To use the pistol version of the GAT, the officer wraps his support hand over the top of the pistol’s slide, capturing the trigger finger against the gun’s frame to prevent a negligent discharge. The officer then presses the tip of the GAT into the window, causing it to shatter. According to XS Sight Systems, a number of law enforcement agencies have been testing the weapon light GAT on their pistols and the reports from the field have been outstanding.
All of the GAT products are available direct from XS Sights. However, Optics Planet has better pricing on the following models:
- AR-GAT original for use on AR-15/M4 flash hider
- WL-GAT for use on pistols equipped with Streamlight TLR weaponlights
- SP-GAT 1.5″ diameter GAT for sound suppressors
We’ve had very positive customer service experiences with Optics Planet and fully recommend them.
Bust a Cap
Bust a Cap has a line of window-breaking caps for expandable batons and flashlights. The caps replace the original tail caps with a cone-shaped device that comes to a point made of specialty steel. The points are not so sharp as to be painful when you rub against them, nor will they catch on, or tear, uniforms.
Currently, Bust a Cap makes glass-breaking tail caps for a range of Streamlight and Maglite flashlights in addition to ASP expandable batons. They do not make tail caps for flashlights or batons which have a button in the tail cap.
Bust a Cap also announced a new glass-breaking bezel for SureFire flashlights at the 2012 SHOT Show. The new bezel is a simple replacement of the stock bezels on the SureFire model 6P, G2, Z2 and C2 flashlights. The new bezel addresses the problem of having the flashlight switch on the tail cap by moving the glass breaking tool to the front of the light. This allows the officer to tap the side window with the front of the flashlight to breach the glass.
Bust a Cap pricing varies depending on which model you need. Pricing for the new SureFire bezels has not yet been announced.
Gerber Hinderer CLS
Gerber makes a knife with a built-in window punch called the Hinderer CLS (Combat Life Saver). The CLS is a folding knife with a partially serrated 3.5″ blade plus a number of other features that make it very good for rescue personnel in addition to the average street cop.
Gerber built this knife with a glass breaker at the base. It also has a seat belt cutter and an oxygen tank wrench built in.
Unlike some rescue knives, the Hinderer CLS has a sharpened, not blunted, tip. This makes the Gerber a more appealing knife choice for law enforcement officers.
The MSRP is $76 for the Gerber CLS. However, the best price on these at the moment is on Amazon.
Buck Redpoint Rescue
Update: Buck Knives discontinued the Redpoint Rescue knife. It featured a 2 3/4″ drop point blade and a tempered glass breaker in the rubber-coated handle. There was also a specialized seat belt cutting tool built into this knife.
The knife can still be found in some places with a yellow handle. The Redpoint Rescue had an MSRP of $55. While they last, BladeHQ has them discounted to less than $35.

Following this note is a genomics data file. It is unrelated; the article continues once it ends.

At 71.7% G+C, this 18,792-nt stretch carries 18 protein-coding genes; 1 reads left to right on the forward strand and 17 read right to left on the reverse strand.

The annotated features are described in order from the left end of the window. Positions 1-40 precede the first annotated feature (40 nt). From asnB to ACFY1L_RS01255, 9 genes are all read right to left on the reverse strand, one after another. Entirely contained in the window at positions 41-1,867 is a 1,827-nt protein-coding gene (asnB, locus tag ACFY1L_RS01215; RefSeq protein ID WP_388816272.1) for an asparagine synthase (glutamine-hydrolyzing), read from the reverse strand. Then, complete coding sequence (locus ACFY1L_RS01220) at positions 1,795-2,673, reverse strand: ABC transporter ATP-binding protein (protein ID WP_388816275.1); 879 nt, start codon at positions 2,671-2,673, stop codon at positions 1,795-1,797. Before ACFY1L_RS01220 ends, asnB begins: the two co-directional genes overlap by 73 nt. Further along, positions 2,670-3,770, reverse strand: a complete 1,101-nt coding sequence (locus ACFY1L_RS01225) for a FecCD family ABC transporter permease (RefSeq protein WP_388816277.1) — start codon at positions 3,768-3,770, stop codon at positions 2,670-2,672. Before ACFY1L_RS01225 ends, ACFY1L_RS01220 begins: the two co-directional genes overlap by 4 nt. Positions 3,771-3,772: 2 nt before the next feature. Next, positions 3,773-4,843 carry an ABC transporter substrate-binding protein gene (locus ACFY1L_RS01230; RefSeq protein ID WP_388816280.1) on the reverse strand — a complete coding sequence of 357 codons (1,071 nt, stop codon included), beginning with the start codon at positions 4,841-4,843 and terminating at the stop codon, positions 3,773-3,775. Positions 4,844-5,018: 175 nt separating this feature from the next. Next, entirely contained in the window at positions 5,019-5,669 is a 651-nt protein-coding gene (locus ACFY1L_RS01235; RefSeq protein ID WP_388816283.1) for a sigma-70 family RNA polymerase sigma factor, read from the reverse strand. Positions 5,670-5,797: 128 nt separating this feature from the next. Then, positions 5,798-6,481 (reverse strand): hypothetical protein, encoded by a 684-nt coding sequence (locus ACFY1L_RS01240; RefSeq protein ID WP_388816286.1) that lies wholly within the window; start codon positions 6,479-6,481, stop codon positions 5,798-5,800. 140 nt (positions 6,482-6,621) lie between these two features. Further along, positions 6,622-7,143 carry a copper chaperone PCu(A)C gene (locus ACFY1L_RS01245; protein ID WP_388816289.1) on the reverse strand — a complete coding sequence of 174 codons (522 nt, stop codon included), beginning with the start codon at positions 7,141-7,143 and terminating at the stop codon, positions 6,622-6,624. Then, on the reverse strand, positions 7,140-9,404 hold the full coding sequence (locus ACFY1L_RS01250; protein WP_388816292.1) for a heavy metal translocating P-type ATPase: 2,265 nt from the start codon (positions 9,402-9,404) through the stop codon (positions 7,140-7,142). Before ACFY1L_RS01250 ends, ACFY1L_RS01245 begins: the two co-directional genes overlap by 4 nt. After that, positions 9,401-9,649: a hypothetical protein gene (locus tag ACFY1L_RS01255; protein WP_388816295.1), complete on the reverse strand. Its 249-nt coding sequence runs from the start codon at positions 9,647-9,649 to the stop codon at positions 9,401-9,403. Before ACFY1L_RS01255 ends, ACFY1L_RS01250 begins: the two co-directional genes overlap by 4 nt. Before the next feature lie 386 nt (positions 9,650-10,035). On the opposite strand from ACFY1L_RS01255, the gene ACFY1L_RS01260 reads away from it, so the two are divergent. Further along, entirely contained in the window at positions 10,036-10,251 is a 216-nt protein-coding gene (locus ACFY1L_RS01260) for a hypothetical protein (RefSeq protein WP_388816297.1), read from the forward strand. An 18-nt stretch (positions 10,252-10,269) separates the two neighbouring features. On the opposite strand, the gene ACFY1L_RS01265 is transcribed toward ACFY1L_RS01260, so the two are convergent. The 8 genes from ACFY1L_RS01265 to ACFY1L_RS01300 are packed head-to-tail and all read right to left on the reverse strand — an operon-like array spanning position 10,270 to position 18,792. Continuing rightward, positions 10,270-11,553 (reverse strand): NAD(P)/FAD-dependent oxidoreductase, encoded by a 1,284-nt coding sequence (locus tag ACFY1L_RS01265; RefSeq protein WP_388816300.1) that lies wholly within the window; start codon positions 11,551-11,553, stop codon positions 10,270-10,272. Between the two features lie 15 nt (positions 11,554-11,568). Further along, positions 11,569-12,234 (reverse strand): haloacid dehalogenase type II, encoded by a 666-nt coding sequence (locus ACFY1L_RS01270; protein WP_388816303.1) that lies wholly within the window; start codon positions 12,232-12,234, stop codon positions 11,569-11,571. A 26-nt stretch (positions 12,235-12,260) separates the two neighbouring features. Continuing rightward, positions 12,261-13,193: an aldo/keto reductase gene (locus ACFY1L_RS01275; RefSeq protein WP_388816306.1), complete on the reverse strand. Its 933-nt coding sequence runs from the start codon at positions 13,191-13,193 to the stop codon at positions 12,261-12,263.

The Spyderco Assist is a folding knife designed specifically for rescue. The Assist has a blunted tip, serrated blade and a retracting tungsten carbide window punch in its base.
The window punch on the Assist works differently from what is found on many other knives and multitools. Instead of having a tip that is always exposed or spring-loaded, the carbide tip on the Spyderco is recessed.
To deploy the Assist window punch, the officer squeezes the folded knife which pushes the tip out for use. Release your squeeze and the tip retracts.
The Spyderco Assist has an MSRP of $170. The best price I’ve found on them is at Amazon where it is much cheaper.
Benchmade 365 Outlast Rescue Knife
This may be the most flexible of the rescue knives that integrate a carbide tip glass breaker tool for police. It incorporates two specialty blades plus a rescue hook for safely cutting seat belts.
One blade is a plain edged knife that offers all of the normal cutting power Benchmade is known for. The second blade is completely serrated for easier cutting through fabric and fibrous materials. It also has an integrated oxygen wrench.
Benchmade asks $300 for this knife, but the best price right now is on Amazon.
Breaching glass, especially automotive glass, can be a difficult chore without the right tools. Using a baton or flashlight may get the job done with the right amount of strength and the right striking point on the window. However, it is not a reliable way to force entry.
In law enforcement, we sometimes only have one chance to get it right. Delays in breaching glass can result in a suspect having time to shoot another officer or an auto accident victim being burned alive. Neither are good outcomes.
Using one of the specialty tools made specifically for breaking glass will dramatically increase our ability to get the job done right on the first attempt.
You should also take care to protect yourself when breaking glass. Wear cut resistant gloves and other clothing whenever possible. If you are exposed to a dangerous subject when breaching, make sure you have a cover officer to provide support.